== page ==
Soccer May Improve Health Profiles of Mature Men
A recent study suggests that participating in long-term recreational soccer training may result in in a better health profile for men between the ages of 63 and 75.
Participants in the study included 25 men in their late sixties who either took part in 52 weeks of soccer training, resistance training or did not do any training at all. The researchers assessed muscle function and body composition before and after 16 and 52 weeks.
At the 16-week mark, the soccer training group had a 15% improvement in cardiovascular fitness scores, a 43% improvement in interval work capacity, and a 30% improvement in functional capacity. The researchers also noted a 1.5% reduction in BMI at the 16-week mark and 3.0% reduction at the 52-week mark. The resistance training group had no change in BMI, while the control group had a 2% increase.
They also noted an increased ability to handle harmful oxygen radicals and control blood sugar in the soccer group. Similar changes were not seen in the other two groups. Finally, both the soccer and the resistance training groups had improvements in muscle mass, with no similar improvements noted in the control group.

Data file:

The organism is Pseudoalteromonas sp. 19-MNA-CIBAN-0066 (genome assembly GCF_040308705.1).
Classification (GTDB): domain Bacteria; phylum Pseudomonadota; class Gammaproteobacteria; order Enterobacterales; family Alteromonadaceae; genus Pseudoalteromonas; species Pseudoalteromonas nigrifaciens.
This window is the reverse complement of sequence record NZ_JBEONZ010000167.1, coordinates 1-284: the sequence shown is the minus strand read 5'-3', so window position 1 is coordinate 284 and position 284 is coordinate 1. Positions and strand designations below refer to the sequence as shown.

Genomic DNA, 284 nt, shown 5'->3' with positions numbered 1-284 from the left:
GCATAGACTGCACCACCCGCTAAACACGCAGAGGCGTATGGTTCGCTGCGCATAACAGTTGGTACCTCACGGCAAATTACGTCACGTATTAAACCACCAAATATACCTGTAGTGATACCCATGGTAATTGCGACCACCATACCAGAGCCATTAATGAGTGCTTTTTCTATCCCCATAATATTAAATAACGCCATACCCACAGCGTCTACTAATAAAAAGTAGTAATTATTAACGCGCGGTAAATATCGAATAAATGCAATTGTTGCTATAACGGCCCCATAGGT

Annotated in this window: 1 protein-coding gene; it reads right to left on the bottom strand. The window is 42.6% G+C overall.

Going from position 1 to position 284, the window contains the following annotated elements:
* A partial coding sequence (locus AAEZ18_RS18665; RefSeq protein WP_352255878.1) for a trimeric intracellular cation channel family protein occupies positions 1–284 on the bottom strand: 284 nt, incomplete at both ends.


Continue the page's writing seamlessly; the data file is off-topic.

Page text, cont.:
Researchers from the University of Copenhagen conducted the study. It was published on February 17, 2016, in PLOS One.
Regular exercise such as soccer training or resistance training is important for maintaining good health as you age. Previous clinical studies suggest that even moderate exercise can reduce your risk of dying prematurely, help with blood sugar control, reduce body weight, improve heart health and improve respiratory health.